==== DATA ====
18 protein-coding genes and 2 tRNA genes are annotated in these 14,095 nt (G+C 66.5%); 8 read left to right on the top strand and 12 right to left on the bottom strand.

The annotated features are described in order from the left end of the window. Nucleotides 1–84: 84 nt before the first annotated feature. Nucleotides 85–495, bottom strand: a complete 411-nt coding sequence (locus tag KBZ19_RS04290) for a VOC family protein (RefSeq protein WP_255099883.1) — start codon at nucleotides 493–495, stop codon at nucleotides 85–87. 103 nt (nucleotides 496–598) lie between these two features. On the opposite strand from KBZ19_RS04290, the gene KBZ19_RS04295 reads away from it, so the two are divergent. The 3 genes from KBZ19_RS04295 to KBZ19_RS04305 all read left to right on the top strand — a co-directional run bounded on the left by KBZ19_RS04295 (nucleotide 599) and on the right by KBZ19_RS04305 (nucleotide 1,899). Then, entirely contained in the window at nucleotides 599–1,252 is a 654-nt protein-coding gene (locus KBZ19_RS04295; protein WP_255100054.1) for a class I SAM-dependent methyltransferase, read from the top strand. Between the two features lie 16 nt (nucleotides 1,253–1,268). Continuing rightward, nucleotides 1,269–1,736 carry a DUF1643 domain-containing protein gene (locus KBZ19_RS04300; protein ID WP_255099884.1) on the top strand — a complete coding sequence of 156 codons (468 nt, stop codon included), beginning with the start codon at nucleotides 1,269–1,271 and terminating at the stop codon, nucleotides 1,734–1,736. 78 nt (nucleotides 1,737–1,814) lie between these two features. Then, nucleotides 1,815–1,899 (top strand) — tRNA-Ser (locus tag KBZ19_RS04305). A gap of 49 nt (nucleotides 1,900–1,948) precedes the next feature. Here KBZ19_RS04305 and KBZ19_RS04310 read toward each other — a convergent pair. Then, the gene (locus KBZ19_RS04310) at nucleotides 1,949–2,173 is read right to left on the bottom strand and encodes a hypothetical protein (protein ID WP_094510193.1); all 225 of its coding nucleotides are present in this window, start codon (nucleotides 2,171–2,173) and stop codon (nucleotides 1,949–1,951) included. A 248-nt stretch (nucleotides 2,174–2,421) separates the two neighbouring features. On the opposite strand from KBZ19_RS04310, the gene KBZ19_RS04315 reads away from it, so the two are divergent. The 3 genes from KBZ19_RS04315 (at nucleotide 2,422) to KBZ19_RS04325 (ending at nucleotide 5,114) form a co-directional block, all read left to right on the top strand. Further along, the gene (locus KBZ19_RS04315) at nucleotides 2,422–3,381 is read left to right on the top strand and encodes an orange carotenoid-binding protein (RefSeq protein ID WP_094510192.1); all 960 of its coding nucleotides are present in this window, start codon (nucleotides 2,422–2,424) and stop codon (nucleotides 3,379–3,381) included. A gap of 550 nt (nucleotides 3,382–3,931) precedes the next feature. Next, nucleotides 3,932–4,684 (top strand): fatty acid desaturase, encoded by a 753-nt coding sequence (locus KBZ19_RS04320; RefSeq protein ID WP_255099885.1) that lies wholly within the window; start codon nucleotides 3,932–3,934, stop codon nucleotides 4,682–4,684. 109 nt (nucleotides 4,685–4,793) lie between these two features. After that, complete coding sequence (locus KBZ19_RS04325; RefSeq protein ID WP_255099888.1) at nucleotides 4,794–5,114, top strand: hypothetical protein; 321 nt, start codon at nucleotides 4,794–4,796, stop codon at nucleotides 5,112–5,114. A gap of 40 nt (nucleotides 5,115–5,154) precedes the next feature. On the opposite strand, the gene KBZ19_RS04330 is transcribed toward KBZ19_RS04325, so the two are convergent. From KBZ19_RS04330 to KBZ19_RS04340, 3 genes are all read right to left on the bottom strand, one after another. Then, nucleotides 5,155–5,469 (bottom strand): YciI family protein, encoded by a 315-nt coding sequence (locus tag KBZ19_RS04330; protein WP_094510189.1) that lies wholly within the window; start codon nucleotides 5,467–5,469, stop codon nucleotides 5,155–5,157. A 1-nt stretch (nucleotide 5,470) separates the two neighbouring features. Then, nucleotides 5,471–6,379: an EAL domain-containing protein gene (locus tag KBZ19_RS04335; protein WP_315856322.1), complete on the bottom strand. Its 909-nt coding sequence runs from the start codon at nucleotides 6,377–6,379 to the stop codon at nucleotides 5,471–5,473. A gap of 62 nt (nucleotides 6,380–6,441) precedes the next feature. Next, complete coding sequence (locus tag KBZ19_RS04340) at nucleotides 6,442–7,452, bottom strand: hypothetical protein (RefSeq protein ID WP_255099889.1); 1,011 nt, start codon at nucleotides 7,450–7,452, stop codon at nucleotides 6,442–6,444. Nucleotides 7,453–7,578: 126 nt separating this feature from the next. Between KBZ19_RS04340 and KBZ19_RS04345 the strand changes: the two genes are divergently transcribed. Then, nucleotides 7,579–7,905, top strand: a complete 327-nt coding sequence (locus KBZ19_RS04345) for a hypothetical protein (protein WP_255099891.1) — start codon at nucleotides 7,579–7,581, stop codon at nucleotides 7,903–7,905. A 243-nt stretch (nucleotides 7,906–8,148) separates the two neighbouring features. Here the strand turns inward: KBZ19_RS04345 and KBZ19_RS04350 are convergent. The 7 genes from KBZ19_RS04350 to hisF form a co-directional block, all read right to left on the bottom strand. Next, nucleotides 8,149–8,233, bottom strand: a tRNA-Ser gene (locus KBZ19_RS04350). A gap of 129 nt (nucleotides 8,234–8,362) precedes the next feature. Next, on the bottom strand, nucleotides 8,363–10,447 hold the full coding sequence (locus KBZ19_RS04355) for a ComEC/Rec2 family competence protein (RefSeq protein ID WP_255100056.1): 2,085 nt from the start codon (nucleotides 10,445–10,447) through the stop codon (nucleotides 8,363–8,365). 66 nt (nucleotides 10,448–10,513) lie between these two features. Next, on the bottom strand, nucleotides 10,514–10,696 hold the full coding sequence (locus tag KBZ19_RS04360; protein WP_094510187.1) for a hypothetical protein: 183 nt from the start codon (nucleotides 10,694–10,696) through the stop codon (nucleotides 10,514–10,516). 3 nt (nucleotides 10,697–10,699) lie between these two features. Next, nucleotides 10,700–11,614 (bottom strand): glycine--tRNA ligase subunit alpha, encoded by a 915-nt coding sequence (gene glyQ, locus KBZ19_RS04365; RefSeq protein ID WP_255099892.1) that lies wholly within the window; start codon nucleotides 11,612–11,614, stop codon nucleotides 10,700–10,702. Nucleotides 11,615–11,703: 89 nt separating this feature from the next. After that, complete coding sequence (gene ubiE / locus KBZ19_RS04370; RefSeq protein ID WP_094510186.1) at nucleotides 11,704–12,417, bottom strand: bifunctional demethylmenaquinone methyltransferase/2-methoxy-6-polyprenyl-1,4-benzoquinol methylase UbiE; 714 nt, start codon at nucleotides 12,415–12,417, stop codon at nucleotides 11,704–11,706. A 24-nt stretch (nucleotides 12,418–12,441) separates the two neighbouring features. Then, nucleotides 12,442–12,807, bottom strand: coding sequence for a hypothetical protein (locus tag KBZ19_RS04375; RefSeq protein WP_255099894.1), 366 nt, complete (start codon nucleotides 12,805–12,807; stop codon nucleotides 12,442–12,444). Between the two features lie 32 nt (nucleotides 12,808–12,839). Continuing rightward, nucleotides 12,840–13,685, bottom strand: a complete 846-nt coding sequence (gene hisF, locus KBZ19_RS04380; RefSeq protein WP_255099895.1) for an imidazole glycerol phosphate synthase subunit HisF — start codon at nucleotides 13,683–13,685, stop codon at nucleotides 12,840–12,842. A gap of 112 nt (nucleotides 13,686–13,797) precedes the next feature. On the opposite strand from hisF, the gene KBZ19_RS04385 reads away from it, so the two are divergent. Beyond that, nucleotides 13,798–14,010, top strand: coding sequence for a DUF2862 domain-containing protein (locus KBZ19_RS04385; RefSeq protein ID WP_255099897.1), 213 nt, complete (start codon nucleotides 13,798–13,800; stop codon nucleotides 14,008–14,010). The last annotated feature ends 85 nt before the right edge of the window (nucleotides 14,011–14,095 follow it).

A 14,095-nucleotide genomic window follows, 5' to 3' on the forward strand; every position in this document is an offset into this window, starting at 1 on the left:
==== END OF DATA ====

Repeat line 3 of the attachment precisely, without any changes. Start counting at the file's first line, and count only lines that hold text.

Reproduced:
A 14,095-nucleotide genomic window follows, 5' to 3' on the forward strand; every position in this document is an offset into this window, starting at 1 on the left: